The Sony Card also earns an unlimited 3 points per $1 spent on music and video downloads, movie theater and rental purchases, and digital streaming and subscription services (such as Netflix and Amazon Prime), with no Bonus Points form required.

Finally, the Sony Card earns an unlimited 1 point per $1 spent on all other purchases.

Redeeming Sony Rewards for Purchases

You can redeem your accumulated Sony Rewards points for general merchandise, entertainment (movies, music, games, and more), gift cards, and experiences through the Sony Rewards portal.

To find what you’re looking for, you can browse Sony’s general catalog, which contains thousands of full-price or slightly discounted merchandise, gift cards, and entertainment, with redemption minimums as low as 500 points and point values at redemption usually lower than $0.01.

Sony Card users occasionally get access to special deals that aren’t available to regular Sony Rewards members, but it’s difficult to predict when these apply and how much they’re worth.

Separately from the general catalog, Sony Card users can get deeper discounts – sometimes more than 50% off – on electronics, music, and general merchandise through Sony’s Deals & Steals feature.

If you have too few points to redeem for general catalog or Deals & Steals items, Sony lets you make up the difference by purchasing additional points at $0.01 each.

Redeeming Sony Rewards in ShowStoppers Auctions and Reverse Auctions

Sony also allows you to use accumulated Sony Rewards points to bid in periodic auctions. These take two main forms.

First, ShowStoppers auctions offer access to Sony-branded collectibles (including celebrity memorabilia) and experiences (such as private events) that are hard to find or completely unavailable elsewhere. ShowStoppers auctions are similar in process and structure to other online auctions, with the main difference being that you use Sony Rewards points (not dollars and cents) to set your bids. You can always purchase additional points for $0.01 apiece.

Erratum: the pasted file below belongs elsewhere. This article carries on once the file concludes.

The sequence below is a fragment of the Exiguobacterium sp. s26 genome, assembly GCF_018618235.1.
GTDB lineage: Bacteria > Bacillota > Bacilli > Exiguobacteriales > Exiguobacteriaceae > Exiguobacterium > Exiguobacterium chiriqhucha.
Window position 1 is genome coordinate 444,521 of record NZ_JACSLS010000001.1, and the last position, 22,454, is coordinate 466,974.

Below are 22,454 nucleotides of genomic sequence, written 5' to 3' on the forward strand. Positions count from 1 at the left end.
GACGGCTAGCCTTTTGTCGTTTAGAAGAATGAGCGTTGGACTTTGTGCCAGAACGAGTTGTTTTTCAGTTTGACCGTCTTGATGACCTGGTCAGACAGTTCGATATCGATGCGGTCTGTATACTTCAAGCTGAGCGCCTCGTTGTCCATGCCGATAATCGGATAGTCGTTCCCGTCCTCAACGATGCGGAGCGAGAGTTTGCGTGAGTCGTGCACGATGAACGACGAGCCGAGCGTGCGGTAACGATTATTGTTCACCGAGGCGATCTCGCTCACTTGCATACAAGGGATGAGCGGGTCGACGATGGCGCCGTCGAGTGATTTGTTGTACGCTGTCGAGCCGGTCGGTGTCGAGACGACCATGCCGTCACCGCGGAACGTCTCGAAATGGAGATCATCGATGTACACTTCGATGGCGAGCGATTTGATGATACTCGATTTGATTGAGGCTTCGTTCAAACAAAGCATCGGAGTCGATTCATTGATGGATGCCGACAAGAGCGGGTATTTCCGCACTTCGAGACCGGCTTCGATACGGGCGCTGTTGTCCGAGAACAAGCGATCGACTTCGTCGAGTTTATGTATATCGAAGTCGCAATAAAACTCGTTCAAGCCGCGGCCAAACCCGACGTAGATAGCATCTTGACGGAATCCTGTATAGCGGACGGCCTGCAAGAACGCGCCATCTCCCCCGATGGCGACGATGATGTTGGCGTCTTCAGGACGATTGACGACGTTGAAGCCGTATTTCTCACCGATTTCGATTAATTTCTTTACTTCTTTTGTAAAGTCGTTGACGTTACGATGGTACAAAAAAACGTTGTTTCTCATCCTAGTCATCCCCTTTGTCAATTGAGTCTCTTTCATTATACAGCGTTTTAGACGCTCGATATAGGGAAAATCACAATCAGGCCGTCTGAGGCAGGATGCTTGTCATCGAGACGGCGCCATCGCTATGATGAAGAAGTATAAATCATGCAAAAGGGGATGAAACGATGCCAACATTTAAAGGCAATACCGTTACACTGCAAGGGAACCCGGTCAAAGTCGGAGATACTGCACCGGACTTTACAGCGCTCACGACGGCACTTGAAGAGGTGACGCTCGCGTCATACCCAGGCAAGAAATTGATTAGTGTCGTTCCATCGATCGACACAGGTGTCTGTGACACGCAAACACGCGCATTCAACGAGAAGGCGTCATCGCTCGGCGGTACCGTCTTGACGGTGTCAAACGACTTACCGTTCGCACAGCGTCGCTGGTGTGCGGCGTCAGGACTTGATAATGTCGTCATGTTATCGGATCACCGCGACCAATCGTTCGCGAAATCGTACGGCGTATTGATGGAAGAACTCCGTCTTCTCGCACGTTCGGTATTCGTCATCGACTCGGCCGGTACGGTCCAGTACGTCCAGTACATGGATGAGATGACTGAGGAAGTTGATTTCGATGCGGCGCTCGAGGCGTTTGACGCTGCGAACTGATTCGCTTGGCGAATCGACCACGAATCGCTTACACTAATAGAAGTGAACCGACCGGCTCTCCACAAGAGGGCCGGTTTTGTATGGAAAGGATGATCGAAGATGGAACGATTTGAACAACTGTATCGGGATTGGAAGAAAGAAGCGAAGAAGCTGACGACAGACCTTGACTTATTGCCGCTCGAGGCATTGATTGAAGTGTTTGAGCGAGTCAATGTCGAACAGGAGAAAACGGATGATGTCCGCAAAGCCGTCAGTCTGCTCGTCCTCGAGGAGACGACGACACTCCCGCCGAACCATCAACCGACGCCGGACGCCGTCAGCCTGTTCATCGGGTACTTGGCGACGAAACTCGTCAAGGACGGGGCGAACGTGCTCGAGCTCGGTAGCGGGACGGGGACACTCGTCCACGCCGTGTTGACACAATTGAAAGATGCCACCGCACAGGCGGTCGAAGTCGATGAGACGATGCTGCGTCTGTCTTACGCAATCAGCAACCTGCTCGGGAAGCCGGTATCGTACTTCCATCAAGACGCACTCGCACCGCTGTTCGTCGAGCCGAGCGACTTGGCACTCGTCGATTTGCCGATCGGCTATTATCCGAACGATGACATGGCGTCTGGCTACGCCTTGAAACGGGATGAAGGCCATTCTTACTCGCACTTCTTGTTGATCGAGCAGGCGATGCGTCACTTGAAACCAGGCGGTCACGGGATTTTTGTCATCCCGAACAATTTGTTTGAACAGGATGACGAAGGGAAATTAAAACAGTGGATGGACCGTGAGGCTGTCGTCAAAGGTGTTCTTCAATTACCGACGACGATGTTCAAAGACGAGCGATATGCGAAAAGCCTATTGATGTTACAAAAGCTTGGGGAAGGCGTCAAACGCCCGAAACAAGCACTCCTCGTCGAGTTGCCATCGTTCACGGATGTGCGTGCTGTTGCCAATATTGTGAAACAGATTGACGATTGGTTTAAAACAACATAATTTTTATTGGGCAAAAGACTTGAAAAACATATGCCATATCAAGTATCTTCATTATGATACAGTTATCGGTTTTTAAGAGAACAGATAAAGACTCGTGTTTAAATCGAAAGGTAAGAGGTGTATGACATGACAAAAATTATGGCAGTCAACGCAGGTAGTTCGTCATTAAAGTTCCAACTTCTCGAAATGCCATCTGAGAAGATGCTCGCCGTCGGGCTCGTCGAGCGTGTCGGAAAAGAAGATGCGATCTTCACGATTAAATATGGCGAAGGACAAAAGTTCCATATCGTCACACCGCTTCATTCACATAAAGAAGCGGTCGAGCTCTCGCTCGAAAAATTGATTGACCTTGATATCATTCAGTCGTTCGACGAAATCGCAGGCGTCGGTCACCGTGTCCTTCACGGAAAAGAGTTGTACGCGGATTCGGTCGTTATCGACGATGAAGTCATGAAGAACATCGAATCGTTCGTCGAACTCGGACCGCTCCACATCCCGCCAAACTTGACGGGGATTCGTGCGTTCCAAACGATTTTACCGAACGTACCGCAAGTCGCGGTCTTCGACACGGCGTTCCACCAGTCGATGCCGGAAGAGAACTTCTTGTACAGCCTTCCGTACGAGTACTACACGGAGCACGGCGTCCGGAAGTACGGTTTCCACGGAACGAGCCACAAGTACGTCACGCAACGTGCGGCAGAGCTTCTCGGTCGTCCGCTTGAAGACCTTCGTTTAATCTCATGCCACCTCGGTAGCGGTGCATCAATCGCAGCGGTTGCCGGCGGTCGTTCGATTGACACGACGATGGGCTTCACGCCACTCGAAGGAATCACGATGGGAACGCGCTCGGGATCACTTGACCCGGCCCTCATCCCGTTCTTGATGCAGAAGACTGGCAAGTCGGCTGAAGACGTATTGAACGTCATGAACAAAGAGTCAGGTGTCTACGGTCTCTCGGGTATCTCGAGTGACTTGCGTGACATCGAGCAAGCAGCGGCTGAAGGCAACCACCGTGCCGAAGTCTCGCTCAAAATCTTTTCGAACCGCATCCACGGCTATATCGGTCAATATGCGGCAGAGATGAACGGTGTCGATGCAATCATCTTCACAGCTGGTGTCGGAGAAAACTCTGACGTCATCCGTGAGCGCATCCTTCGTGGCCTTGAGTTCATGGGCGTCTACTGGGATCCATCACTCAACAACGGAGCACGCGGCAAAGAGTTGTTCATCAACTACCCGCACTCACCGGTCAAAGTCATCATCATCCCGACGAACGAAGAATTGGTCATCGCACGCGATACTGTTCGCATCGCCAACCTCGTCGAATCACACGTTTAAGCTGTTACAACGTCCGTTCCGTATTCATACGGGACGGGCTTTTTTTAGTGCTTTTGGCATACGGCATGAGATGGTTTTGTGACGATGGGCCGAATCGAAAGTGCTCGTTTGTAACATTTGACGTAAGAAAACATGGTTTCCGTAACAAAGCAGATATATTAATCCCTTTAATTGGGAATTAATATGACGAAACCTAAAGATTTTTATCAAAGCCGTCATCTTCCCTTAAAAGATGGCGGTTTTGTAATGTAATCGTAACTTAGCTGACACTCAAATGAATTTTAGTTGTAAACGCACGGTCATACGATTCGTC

Second, Sony offers Reverse Auctions – which are more like timed, 10-hour sales than traditional auctions – on the third Wednesday of every month. Every hour on the hour, the listed prices of Reverse Auction items drop by a predetermined amount. You’re allowed to wait as long as you want (until the last hour) to make your purchase – but be careful, as supplies often run out before the auction ends.

Sony Card users typically get deeper Reverse Auction discounts compared with non-cardholding Sony Rewards members, though it’s not clear how Sony calculates the difference. Also, since item prices fluctuate a lot during both types of auctions – particularly for special experiences and collectibles with difficult-to-calculate retail values – it is difficult to make conclusive statements about points’ redemption values at auction.

Introductory APR

This card comes with a 0% purchase APR through the March 2018 billing period.

Important Fees

There is no annual fee, foreign transaction fee, or balance transfer fee. The cash advance fee is the greater of $10 or 3%. Returned payments cost $35. Late payments cost up to $35.

Credit Required

This card requires excellent credit.

Advantages

  1. No Annual Fee. The Sony Card doesn’t have an annual fee, which is great news for cardholders who don’t spend enough to offset a recurring charge.
  2. Easily Attainable Early Spend Bonus. The Sony Card’s 5,000-point early spend bonus is super easy to get – you just have to make a single purchase within 90 days of opening your account. That’s much easier than most comparable cards, which typically require $500 to $1,000 in spending within a similar time-frame.